Feature Integration Theory

Feature Integration Theory is a perceptual and attentional theory that explains how an individual combines pieces of observable information about an object in order to form a complete perception of the object. This theory was developed by Gelade and Treisman and focuses on the visual search component of stimuli perception.

During a visual search a person uses cues like color, shape, and size to distinguish objects from one another.

There are two stages that comprise this theory.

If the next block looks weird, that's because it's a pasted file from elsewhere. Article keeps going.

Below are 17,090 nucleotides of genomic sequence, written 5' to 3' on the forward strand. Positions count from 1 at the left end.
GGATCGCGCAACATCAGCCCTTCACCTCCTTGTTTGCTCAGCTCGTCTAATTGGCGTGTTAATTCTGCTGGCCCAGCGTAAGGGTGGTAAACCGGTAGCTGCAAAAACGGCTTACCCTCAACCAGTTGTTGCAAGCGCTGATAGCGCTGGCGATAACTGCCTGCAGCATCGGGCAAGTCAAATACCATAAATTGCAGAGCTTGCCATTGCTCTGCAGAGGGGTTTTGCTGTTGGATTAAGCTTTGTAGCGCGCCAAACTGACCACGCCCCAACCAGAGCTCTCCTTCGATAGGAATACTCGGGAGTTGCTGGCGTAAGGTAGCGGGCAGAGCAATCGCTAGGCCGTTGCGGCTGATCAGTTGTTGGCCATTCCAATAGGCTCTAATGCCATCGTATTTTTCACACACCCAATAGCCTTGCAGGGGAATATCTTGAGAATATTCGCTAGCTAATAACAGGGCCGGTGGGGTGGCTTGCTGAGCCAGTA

The first is the pre-attention stage in which the individual focuses on one distinguishing attribute of the object. The pre-attention phase is an automatic process which happens unconsciously. The second stage is focused attention in which an individual takes all of the observed features and combines them to make a complete perception.

This second stage process occurs if the object doesn't stand out immediately. For example, if you were looking for a penny in a handful of quarters it would be easy to spot and only require pre-attention focus. If you were looking for a nickel in a handful of quarters it would be more difficult to spot because of the same color and similar size- focused attention would be required to spot the nickel.

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